Most of the time it's the job of a staffing group to not only find, place and qualify talent but to educate their clients on the process and options for adding support. A company’s hiring policy and procedure are usually unique to that culture and when a staffing company becomes the mediator in that process, the difference between a successful placement and a failure could come down to the way that candidate was brought on. This means the simple differences between direct hire and contract to hire hold a lot of importance.
The first option, direct hire, defines the process of a “Head Hunter” sending over a candidate, the client interviewing them, offering them the position and then the candidate starts as a direct employee. The benefits of this are, above all, cost and appeal. The client can usually save money if they know this candidate will be a good fit. For instance, an entry-level candidate at 20% of salary (industry standard) would be much cheaper than paying a mark-up, the candidates pay rate and benefits over a contract period (usually lasting 6 months). Many sharp and higher-level candidates will not work on a contract basis. They wish to be added to the client’s payroll as soon as possible in order to receive benefits such as 401K, vested interests and full health benefits. Most contract benefits don't offer these. However, the main drawback of a direct hire is shorter guarantees. TriMech’s direct hire guarantee is 30 days. Using this as an example, a client has only 30 days to examine if a candidate is a good fit technically and culturally. If a candidate leaves after the time period is up, there's no refund. Once a guarantee is over and a candidate leaves the employer, a client can be forced to pay direct hire fees and still have the need unfilled.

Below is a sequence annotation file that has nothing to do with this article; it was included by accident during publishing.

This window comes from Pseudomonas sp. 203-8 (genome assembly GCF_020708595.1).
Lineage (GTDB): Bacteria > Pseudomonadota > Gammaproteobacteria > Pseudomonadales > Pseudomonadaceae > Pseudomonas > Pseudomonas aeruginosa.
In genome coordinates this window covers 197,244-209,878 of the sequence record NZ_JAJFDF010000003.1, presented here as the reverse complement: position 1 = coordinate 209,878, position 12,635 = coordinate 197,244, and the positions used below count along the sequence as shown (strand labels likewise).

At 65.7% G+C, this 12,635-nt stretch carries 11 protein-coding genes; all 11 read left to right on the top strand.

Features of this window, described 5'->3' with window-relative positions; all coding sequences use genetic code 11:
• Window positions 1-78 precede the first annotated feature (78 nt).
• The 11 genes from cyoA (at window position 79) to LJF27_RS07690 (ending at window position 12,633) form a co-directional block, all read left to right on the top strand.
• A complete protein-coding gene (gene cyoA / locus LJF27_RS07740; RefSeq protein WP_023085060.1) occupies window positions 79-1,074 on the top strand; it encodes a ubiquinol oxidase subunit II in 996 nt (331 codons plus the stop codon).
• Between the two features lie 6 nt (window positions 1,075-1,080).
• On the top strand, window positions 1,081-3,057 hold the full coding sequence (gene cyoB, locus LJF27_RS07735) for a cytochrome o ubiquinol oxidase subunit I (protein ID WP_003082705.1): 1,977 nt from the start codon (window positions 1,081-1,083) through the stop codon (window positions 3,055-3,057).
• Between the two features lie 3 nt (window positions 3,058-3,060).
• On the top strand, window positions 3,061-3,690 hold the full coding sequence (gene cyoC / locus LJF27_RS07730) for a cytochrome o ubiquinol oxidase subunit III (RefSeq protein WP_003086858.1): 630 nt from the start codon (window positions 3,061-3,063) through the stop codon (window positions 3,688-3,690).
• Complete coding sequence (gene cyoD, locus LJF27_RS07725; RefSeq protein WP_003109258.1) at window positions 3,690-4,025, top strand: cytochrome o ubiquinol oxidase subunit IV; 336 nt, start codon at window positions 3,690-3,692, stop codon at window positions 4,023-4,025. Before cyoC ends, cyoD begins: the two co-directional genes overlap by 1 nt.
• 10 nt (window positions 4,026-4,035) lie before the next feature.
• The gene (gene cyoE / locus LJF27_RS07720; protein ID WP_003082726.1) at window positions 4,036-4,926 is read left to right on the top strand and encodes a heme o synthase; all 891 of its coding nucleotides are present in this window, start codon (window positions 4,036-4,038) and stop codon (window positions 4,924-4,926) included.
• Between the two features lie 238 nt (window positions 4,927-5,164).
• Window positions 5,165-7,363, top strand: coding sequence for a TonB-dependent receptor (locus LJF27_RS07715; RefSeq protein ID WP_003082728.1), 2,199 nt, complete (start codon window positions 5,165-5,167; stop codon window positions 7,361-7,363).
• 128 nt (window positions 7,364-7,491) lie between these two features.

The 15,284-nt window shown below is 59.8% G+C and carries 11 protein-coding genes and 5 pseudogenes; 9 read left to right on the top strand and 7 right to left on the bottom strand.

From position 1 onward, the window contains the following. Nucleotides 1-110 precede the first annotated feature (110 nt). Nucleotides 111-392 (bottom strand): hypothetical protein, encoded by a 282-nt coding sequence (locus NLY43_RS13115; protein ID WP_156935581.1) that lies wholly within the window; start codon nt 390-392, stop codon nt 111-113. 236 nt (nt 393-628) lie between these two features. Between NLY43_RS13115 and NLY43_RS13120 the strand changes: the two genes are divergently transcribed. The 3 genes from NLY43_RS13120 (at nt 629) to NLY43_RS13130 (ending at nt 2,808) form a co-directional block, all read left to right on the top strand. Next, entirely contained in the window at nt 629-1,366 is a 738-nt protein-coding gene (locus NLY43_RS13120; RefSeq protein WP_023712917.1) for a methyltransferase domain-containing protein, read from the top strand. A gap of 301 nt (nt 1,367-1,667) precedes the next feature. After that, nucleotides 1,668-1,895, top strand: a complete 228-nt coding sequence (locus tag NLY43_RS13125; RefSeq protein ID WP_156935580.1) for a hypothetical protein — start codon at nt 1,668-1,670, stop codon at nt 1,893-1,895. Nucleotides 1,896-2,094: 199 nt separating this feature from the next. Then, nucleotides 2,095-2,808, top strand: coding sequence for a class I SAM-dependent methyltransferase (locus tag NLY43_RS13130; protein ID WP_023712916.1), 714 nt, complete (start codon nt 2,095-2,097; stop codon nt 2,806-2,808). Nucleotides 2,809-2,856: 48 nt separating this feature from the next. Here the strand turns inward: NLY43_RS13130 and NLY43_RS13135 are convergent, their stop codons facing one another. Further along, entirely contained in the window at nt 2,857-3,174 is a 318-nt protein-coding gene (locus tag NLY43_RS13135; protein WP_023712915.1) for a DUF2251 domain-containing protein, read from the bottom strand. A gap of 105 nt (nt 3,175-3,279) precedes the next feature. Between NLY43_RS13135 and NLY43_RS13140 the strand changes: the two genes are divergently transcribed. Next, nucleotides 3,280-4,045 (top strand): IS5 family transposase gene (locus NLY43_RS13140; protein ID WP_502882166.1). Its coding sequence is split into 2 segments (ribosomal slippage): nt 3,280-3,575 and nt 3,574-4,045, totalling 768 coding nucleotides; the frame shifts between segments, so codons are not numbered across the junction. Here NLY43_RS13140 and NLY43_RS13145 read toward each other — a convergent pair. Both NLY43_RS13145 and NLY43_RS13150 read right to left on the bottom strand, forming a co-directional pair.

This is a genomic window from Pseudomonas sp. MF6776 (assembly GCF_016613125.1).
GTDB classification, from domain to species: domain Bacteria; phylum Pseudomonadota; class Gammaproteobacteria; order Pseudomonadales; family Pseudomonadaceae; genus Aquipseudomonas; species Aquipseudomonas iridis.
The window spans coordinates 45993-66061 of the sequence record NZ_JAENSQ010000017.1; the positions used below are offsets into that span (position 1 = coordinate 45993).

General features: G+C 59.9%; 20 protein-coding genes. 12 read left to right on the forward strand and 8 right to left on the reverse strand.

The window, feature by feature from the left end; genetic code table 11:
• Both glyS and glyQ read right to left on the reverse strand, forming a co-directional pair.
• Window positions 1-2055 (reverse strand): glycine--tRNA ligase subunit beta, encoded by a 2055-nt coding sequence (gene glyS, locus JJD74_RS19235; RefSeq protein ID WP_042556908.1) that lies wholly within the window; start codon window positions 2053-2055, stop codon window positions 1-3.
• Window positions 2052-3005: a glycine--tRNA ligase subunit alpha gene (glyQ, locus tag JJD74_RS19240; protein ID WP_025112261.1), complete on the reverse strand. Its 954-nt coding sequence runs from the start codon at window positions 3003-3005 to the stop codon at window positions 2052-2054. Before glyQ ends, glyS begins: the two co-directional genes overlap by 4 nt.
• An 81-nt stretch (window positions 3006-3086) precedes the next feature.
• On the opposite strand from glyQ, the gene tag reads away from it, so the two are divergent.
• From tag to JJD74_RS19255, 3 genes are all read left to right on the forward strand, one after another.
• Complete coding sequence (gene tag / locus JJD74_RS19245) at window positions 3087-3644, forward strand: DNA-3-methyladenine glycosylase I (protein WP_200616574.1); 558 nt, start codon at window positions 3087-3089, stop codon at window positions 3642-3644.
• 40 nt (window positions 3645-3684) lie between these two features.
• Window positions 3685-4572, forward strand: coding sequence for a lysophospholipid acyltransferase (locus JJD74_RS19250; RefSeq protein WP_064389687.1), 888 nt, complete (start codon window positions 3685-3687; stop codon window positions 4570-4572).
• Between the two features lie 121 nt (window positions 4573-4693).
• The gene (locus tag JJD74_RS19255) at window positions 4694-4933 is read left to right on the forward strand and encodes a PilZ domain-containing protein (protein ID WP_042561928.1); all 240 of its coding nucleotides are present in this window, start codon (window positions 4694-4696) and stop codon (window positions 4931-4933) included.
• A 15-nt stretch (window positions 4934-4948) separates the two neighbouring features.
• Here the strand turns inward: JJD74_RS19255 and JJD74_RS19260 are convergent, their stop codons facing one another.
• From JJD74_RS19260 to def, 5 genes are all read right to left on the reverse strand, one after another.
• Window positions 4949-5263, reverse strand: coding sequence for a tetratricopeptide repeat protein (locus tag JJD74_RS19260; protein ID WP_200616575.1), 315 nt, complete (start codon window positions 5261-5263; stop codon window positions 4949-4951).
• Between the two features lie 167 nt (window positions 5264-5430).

Contract to Hire
On the other side of this, we have contract to hire. Contractors come on a client site to work as an employee under the staffing agency. This allows companies to limit overhead, work first-hand with a candidate, see how they mesh with the environment and see if they are worth their salt, so to speak. Most agencies see this option most appealing as it is difficult for candidates to “burn” our clients. Let’s say, in a worst-case scenario, a candidate comes on board, does not meet the expectations of the client and after two weeks is let go. During that time, regardless of the quality of work, the candidate has been completing tasks to some degree and the client has spent very little on a failed placement (none in terms of benefits, 401k and overhead). Contracting serves as a small insurance policy to verify if this person will be a proper fit. Finding the right people for your company is difficult and allowing those six months to see the best and worst of your new hire provides a great sample for management to decide on converting this person to a full-time employee. Our clients prefer to work with us because we allow clients to convert candidates at any time during the contract portion.
Controlling the flow of people onboarding has been the key to many companies' success. A company culture, which is so valuable and becomes the identity of many businesses, is based mainly on the employees, unless a company has strong guiding principles in place. One wrong hire can set a company back in budget and resources beyond conceivable measure. Through these two options, our clients grow and replace staff in order to keep up with production. Both direct hire and contract to hire have obvious advantages over each other, in the end, it's the duty of the Staffing Group to guide their client into what process would be the best fit for their organization.
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